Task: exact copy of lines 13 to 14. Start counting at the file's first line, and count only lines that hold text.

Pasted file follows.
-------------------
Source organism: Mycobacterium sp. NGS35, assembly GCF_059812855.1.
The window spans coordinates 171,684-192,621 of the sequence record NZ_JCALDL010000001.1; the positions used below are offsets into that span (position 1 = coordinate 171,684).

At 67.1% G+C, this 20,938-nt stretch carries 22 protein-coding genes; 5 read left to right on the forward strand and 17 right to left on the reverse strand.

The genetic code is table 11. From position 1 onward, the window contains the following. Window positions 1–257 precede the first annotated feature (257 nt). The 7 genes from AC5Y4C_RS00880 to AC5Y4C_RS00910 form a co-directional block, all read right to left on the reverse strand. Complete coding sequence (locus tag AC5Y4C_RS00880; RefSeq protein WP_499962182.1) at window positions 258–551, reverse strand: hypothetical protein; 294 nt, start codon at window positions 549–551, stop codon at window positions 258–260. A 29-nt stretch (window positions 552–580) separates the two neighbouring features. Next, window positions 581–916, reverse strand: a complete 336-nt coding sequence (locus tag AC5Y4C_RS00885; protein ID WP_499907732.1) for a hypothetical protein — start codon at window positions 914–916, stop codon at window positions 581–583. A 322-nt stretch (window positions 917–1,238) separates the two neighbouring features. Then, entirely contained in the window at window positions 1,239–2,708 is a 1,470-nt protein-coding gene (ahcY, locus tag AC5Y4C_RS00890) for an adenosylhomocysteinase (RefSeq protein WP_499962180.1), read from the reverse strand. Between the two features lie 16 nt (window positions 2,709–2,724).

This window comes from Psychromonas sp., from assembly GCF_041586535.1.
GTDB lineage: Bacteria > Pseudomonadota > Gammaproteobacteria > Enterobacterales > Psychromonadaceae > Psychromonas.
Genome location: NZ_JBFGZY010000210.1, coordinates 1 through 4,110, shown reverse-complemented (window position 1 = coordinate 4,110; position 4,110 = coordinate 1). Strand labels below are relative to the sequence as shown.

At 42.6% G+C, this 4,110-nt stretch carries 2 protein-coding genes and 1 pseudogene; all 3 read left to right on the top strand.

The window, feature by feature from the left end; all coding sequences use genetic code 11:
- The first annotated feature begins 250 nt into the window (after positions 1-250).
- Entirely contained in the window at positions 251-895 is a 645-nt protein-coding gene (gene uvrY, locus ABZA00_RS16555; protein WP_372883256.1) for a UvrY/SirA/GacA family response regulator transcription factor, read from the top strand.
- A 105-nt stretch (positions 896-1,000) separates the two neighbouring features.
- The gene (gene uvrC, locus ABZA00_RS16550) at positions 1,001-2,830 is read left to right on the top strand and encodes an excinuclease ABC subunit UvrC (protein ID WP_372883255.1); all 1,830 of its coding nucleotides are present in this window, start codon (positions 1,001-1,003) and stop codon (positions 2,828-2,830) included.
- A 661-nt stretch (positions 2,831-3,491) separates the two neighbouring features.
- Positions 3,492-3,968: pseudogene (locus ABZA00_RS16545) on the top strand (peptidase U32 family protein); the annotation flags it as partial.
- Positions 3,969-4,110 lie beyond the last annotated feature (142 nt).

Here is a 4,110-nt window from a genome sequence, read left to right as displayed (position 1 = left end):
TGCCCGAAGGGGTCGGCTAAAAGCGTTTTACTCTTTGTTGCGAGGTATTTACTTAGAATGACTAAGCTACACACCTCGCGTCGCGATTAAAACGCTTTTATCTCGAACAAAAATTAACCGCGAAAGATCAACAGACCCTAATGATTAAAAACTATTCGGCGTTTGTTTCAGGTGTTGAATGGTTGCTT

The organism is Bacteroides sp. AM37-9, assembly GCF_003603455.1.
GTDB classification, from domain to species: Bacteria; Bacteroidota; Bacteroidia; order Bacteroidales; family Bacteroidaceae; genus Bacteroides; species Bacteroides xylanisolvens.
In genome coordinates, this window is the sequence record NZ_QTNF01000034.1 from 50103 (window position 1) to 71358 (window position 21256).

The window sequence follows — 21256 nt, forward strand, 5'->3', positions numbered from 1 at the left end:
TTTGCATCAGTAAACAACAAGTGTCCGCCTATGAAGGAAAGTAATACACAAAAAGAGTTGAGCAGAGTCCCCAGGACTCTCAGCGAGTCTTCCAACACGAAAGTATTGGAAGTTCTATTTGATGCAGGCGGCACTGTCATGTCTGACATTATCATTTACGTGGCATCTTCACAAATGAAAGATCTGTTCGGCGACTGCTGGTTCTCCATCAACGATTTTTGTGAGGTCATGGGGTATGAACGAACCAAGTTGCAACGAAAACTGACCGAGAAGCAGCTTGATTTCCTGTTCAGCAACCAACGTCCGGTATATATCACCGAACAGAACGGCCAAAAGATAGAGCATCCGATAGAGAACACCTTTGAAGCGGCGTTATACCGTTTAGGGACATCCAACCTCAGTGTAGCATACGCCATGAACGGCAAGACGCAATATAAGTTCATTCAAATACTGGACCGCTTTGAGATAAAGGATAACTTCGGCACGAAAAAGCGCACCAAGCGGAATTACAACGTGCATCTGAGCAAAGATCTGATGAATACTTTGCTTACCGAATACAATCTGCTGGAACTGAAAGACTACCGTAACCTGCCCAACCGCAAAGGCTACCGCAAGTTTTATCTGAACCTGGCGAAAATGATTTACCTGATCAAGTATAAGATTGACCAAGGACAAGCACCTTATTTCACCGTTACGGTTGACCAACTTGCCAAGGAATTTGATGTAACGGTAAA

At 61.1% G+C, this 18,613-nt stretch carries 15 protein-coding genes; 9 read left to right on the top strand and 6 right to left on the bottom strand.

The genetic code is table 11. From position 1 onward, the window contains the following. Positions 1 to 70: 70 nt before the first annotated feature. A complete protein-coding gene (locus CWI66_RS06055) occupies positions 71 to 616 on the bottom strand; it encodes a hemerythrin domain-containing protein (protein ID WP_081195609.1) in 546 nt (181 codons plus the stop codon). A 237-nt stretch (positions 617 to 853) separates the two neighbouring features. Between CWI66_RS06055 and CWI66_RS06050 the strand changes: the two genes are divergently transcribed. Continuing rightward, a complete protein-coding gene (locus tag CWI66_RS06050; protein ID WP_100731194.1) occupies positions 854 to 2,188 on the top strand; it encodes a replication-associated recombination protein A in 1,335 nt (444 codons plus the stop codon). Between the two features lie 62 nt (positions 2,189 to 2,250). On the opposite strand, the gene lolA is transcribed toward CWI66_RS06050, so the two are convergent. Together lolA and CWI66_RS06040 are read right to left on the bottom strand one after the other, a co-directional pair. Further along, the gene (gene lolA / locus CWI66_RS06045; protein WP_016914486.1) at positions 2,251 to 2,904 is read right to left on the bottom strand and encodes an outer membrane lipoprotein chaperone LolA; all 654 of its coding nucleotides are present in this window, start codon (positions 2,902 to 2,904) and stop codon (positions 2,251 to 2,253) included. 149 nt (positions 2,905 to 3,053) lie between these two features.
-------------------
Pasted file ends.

- The gene (gene uvrC, locus ABZA00_RS16550) at positions 1,001-2,830 is read left to right on the top strand and encodes an excinuclease ABC subunit UvrC (protein ID WP_372883255.1); all 1,830 of its coding nucleotides are present in this window, start codon (positions 1,001-1,003) and stop codon (positions 2,828-2,830) included.
- A 661-nt stretch (positions 2,831-3,491) separates the two neighbouring features.